Once a week I drove my truck to the cabin, following the river gorge. The Truckee River leaks out of Tahoe and winds north at the crest of the Sierra. It descends east and carves into the Truckee Meadows, into Pyramid Lake, then evaporates and is reborn in clouds. Truckee-the-town is named after Truckee-the-river, which is named after Truckee-the-Washoe, a name that was not a name at all but probably Washoe for “hello”. North of Truckee, half-froze in winter: Donner Lake. In 1847: 35 dead. Grandpa said “cannibalism.” My 9-year-old eardrums soaked up the tale, sitting on the porch overlooking the mule ears, a sunset pinking Squaw Peak, barbecued chicken blackening my fingers.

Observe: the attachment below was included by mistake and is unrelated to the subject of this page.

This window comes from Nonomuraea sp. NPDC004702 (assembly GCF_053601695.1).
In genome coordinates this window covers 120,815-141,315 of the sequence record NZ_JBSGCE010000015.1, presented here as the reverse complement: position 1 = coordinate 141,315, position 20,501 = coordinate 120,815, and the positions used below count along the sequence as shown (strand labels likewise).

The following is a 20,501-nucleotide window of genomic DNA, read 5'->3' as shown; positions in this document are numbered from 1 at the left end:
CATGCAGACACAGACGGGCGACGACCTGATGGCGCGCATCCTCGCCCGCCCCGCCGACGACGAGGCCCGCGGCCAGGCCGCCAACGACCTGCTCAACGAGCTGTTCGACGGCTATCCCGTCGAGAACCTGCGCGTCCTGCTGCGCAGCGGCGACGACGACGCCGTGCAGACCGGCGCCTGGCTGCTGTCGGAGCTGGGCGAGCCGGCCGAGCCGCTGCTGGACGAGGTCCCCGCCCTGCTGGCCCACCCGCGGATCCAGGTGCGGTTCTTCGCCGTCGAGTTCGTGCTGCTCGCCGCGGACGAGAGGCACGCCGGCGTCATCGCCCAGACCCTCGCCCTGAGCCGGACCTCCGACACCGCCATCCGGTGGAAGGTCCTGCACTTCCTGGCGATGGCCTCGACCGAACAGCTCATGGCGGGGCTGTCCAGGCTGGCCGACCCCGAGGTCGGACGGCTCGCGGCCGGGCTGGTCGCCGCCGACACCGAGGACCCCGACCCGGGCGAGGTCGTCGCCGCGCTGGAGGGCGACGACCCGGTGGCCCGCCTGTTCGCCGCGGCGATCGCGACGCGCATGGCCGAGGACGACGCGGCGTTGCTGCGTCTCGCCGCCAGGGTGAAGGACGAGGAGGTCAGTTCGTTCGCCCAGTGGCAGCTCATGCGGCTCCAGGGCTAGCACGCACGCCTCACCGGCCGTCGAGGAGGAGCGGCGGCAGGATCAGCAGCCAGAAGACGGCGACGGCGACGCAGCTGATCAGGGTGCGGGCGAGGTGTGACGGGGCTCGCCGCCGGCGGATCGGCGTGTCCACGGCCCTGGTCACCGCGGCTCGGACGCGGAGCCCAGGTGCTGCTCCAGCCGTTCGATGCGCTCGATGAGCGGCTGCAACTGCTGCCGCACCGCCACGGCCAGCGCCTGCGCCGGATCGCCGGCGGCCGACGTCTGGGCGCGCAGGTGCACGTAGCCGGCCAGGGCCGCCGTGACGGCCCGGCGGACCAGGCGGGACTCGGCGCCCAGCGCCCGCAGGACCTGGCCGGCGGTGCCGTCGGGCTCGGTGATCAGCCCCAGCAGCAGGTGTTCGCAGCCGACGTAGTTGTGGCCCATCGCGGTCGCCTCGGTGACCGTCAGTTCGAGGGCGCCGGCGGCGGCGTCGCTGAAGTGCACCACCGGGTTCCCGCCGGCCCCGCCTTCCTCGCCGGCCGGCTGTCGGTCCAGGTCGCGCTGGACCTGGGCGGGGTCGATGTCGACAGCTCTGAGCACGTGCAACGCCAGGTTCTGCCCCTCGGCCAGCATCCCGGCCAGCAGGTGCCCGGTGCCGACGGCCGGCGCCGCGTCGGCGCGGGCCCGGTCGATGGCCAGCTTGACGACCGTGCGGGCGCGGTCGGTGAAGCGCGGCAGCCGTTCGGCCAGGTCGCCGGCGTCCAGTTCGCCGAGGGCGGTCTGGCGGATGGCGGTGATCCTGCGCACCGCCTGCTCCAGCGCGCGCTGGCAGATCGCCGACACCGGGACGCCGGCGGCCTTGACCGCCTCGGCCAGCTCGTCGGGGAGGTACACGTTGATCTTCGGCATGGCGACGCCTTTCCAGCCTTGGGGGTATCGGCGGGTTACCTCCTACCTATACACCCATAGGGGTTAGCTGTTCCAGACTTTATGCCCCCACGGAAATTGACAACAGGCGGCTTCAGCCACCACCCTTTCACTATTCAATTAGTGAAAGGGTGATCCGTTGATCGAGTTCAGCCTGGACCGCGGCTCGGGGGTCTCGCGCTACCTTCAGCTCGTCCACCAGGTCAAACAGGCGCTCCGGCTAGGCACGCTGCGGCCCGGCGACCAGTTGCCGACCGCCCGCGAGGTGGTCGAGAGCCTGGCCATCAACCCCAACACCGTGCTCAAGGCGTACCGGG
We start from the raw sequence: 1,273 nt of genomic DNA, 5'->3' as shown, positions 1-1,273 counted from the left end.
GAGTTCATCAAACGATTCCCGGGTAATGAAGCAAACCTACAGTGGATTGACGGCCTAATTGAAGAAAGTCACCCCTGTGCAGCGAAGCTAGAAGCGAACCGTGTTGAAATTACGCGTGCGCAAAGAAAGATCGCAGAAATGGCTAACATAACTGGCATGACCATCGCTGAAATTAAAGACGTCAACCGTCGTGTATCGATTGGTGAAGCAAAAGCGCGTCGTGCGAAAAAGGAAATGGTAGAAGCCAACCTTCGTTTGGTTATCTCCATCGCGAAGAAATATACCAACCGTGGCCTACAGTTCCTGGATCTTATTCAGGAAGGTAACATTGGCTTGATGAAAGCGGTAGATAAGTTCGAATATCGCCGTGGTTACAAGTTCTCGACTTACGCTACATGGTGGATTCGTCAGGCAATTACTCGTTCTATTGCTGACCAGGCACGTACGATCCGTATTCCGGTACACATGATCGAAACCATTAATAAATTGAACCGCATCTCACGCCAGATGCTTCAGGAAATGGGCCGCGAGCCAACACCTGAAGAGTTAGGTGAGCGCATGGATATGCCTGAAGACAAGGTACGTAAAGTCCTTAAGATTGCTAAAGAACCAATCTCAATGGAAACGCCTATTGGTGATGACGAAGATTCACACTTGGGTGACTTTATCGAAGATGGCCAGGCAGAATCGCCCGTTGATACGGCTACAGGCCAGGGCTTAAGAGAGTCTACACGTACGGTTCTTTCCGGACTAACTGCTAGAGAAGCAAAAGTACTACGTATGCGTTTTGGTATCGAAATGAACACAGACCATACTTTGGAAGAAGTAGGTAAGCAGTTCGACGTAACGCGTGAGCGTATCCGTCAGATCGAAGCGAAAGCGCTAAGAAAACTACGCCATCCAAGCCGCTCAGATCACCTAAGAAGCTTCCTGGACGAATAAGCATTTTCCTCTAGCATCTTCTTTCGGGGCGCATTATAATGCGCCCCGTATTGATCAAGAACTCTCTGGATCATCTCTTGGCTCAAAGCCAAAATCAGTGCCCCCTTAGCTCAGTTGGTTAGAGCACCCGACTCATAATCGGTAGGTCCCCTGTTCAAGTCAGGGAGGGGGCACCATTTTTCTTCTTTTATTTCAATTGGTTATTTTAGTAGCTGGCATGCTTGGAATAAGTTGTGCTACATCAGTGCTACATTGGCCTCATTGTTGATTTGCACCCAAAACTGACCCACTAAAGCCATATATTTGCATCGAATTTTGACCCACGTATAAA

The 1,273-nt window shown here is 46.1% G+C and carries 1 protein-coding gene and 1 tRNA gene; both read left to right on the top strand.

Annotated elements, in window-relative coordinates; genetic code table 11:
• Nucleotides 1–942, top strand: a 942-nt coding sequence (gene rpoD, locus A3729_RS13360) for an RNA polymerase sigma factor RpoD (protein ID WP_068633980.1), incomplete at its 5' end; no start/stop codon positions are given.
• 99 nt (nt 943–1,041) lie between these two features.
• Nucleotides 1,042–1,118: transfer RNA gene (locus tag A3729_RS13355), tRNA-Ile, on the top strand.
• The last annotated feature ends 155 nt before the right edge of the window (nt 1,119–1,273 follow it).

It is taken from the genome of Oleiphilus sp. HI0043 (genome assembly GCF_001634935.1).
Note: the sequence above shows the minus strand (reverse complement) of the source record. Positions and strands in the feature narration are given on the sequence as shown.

James Iredell lives in Atlanta. He is design editor of C&R Press and was a founding editor of New South. His book is When I Moved to Nevada (The Greying Ghost Press) and his work can be found in many magazines including The Chattahoochee Review, Descant, The Literary Review, Avery, Zone 3, elimae, and others.